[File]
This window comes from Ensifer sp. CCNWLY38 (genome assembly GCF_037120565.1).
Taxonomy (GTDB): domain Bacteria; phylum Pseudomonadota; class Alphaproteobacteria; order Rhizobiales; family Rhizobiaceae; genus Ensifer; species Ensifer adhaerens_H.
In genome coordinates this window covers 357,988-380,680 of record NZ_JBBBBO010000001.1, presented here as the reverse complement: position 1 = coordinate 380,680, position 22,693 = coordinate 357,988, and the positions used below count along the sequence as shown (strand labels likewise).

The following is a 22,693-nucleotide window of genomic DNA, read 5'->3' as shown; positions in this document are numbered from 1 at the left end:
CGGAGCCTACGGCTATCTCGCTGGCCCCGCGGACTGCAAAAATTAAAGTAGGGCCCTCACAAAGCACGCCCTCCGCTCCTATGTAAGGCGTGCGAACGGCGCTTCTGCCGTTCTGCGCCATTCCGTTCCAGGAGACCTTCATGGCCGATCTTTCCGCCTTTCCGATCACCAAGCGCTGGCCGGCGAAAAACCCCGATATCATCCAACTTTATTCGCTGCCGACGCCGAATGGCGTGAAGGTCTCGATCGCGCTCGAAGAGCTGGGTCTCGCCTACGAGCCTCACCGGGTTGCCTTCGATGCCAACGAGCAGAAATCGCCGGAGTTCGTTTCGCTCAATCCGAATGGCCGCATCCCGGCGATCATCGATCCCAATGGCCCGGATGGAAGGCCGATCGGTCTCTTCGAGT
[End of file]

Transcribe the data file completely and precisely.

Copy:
This window comes from Ensifer sp. CCNWLY38 (genome assembly GCF_037120565.1).
Taxonomy (GTDB): domain Bacteria; phylum Pseudomonadota; class Alphaproteobacteria; order Rhizobiales; family Rhizobiaceae; genus Ensifer; species Ensifer adhaerens_H.
In genome coordinates this window covers 357,988-380,680 of record NZ_JBBBBO010000001.1, presented here as the reverse complement: position 1 = coordinate 380,680, position 22,693 = coordinate 357,988, and the positions used below count along the sequence as shown (strand labels likewise).

The following is a 22,693-nucleotide window of genomic DNA, read 5'->3' as shown; positions in this document are numbered from 1 at the left end:
CGGAGCCTACGGCTATCTCGCTGGCCCCGCGGACTGCAAAAATTAAAGTAGGGCCCTCACAAAGCACGCCCTCCGCTCCTATGTAAGGCGTGCGAACGGCGCTTCTGCCGTTCTGCGCCATTCCGTTCCAGGAGACCTTCATGGCCGATCTTTCCGCCTTTCCGATCACCAAGCGCTGGCCGGCGAAAAACCCCGATATCATCCAACTTTATTCGCTGCCGACGCCGAATGGCGTGAAGGTCTCGATCGCGCTCGAAGAGCTGGGTCTCGCCTACGAGCCTCACCGGGTTGCCTTCGATGCCAACGAGCAGAAATCGCCGGAGTTCGTTTCGCTCAATCCGAATGGCCGCATCCCGGCGATCATCGATCCCAATGGCCCGGATGGAAGGCCGATCGGTCTCTTCGAGT